2012 marks the 15th anniversary of the first release from the leading independent classical label Signum Records. Beginning life as an early music specialist (with a landmark release of the Complete Works of Thomas Tallis with Chapelle du Roi), Signum has grown since 1997 to a catalogue of over 300 releases across a wide range of genres, featuring a number of world-class artists including:
Signum Anniversary Collection
Release date:24th Sep 2012
- A Cappella Collection – SIGCD299 – –
- Early Music Collection – SIGCD301 – –
- Organ Collection – SIGCD302 – –
- Art Song Collection – SIGCD303 – –
- Choral Collection – SIGCD304 – –
- Piano Collection – SIGCD305 – –
Since launching in 1997, Signum Classics has established itself as one of the UK’s leading and most reliable independent labels, its output ranging freely across genres and through the ages to create a catalogue of more than 300 recordings that can surely claim to be one of the most open-minded and catholic currently available. Issued to celebrate the label’s first 15 years is a six-volume set (each separately themed disc also available individually) that cherry-picks from the back catalogue to provide a value-for-money introduction both to Signum and to the genre under consideration itself.
Typical of the delightful bran-tub eclecticism to be found on all of these compendium discs is the A Cappella Collection. Boasting contributions from venerable vocal ensembles such as the BBC, King’s and Swingle Singers alongside relative newcomers Les Sirenes and Voces8 among others, the repertoire stretches from Monteverdi to Michael Jackson and is dispatched with consummate ease by all involved.
The Organ Collection offers more robust fare. Dominated by music from the 19th and 20th centuries, the roll-call of soloists – Jeremy Filsell, Naji Hakim and Simon Preston among them – is as self-recommending as the opportunity to hear an array of notable organs including those in the cathedrals of Westminster, Gloucester, Freiburg and Tulle, in La Madeleine and Saint-Sulpice in Paris, in the colleges of Eton and Glenalmond, and even in Buckingham Palace. Among the plentiful gems here, David Goode’s Messiaen in Eton, Samuel Wesley’s Choral Song courtesy ofJames Vivian in London’s Temple Church, and Robert Quinney’s haunting performance of ‘Nimrod’ in Westminster Abbey especially stand out.
Formidable programming and impressive contributions – notably the Huddersfield Choral Society, BBC and Vasari Singers, Ex Cathedra, Gabrieli Consort among a host of others – mark out the Choral Collection as something rather special indeed. With repertoire choices embracing Tallis and Allegri (spellbinding accounts of Spem in alium and Miserere from Chapelle du Roi and Tenebrae respectively), Bernstein’s striking Chichester Psalms, Tippett’s evocative setting of Over the Sea to Skye, Bob Chilcott’s sirenic The Lily and the Rose, pieces by Bach, Handel and contemporary voices such as Geoffrey Burgon, Patrick Hawes, Alec Roth and Eric Whitacre (the beguiling Lux Aurumque), this is a disc that can surely claim to have something for every taste and temperament.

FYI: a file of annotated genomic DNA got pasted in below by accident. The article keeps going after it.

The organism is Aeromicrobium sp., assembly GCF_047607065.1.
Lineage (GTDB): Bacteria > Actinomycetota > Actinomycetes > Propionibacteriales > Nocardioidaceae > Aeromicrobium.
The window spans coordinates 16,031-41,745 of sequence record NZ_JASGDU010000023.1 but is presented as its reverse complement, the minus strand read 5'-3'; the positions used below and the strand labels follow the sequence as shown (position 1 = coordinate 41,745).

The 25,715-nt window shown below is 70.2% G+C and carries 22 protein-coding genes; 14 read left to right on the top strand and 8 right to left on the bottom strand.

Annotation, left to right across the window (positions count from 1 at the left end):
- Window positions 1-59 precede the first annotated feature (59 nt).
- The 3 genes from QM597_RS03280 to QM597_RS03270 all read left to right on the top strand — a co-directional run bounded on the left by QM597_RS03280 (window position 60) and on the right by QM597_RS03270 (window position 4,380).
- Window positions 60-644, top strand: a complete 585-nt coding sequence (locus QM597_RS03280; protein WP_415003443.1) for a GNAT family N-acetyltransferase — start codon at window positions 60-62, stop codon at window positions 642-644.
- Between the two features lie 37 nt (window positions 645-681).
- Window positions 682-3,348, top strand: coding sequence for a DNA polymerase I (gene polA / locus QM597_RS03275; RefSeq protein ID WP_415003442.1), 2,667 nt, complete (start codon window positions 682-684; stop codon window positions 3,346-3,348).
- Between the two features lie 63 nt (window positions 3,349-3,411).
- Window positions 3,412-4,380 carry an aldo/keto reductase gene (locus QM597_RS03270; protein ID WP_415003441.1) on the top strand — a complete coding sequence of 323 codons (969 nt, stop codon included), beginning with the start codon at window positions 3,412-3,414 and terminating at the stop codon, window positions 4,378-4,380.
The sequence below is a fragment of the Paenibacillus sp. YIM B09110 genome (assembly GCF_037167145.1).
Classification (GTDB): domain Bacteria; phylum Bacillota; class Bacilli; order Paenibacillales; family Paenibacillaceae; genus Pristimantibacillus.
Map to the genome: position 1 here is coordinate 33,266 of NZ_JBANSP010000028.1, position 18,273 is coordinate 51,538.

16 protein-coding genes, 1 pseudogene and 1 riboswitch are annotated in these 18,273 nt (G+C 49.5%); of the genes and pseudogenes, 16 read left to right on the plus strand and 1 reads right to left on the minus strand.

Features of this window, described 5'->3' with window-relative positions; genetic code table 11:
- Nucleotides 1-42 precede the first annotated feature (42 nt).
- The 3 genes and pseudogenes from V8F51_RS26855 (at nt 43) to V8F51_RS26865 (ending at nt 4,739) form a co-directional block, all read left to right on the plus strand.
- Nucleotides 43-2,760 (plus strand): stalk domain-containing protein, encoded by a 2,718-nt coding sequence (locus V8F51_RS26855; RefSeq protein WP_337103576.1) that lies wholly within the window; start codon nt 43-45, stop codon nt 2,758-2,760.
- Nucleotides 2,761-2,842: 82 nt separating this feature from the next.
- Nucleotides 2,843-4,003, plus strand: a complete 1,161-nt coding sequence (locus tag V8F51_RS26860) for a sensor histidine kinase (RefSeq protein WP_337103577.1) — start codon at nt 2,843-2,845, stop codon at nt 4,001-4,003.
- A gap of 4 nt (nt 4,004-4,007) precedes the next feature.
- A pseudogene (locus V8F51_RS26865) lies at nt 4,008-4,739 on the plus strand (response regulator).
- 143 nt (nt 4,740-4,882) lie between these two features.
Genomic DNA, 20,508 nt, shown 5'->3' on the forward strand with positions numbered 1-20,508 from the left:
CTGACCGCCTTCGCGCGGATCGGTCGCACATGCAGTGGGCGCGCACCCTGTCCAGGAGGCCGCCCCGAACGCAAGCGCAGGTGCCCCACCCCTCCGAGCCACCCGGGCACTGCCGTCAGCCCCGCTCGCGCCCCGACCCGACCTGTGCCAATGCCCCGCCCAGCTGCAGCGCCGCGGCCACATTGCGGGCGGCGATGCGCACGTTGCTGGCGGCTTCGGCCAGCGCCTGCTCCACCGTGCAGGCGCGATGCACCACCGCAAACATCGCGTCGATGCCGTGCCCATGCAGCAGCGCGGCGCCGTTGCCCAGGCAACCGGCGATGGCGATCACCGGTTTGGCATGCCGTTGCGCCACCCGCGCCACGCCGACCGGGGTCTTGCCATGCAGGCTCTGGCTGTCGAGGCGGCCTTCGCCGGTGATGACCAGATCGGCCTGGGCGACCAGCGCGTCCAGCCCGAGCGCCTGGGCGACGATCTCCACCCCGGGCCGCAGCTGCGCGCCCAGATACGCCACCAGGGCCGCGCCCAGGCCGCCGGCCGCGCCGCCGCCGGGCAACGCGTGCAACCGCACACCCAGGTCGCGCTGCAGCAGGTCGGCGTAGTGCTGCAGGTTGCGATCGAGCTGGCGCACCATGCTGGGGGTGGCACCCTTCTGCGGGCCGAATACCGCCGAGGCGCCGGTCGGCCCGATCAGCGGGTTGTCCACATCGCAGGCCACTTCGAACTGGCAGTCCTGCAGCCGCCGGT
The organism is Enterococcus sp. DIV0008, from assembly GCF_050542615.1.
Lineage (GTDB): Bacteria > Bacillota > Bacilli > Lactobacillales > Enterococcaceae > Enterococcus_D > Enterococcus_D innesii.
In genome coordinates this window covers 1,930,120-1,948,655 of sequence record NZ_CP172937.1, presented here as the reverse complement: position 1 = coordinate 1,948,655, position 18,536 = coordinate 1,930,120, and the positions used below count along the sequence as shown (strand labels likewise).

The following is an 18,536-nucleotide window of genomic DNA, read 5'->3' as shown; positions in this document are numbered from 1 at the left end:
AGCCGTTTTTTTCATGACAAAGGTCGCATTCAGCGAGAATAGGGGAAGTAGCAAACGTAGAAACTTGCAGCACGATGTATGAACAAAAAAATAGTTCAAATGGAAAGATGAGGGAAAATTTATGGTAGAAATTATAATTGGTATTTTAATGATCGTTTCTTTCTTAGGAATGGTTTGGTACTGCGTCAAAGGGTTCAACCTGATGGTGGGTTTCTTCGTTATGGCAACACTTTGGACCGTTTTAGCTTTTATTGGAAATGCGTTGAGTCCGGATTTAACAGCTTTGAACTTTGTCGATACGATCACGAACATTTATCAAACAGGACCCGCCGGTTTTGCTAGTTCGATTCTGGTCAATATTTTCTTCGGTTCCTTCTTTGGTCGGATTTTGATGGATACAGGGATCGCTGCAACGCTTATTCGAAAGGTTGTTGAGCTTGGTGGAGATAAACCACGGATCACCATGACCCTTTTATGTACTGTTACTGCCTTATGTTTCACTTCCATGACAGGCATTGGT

Choir and Organ, Michael Quinn
Signum began as an independent early music specialist label, and for their 15th anniversary the Early Music Collection [Signum: SIGCD301] is one of six compilations released at c. £6 each.
Each disc is carefully selected (what a pleasant job that must have been) and prompts questions about listening to recorded music…
Certainly, they will all be invaluable for radio programme presenters. It would also be good to have comments from MusicalPointers visitors whose listening routines must be very various ?
I have given detailed attention to the three depicted below, which particularly appealed to me, and have had so much pleasure from the Early Music Collection that I have put it onto my iPod to enjoy listening whilst walking in the Park and sometimes for travelling.
The A Cappella set (Swingles, Kings Singers, BBC Singers and many other groups you might not think of) [Signum: SIGCD299] is light fare and makes for happy listening; mostly clever arrangements of music, some familiar and many tracks in English. (There are occasional tracks which are not well matched with their neighbours for volume.)
The Organ Collection [Signum: SIGCD302], featuring mainly big cathedral organs and others such as those at the Royal Albert Hall and Buckingham Palace, will bring delight to collectors of organ CDs.
That repertoire responds well to compiling tracks. It will be fine for showing off your latest equipment. The complete works are, of course, indicated in the listings and on postage-stamp images on each booklet cover.
These discs, on their own, are not for listeners who aren’t interested in pursuing the learned musicological information provided with many of the original CDs; they cater for more for casual listening.
Will this set (not boxed) lead to renewed sales of the carefully presented parent discs? Maybe there would be a better chance of that with a price incentive link to those of, say, Signum’s first five years or decade; that’s for the firm’s accountants to work out, I guess. (Times are hard, so Musical Pointers does unapologetically allow a little bias towards budget discs and re-releases in some of its appraisals.)
Peter Grahame Woolf, Musical Pointers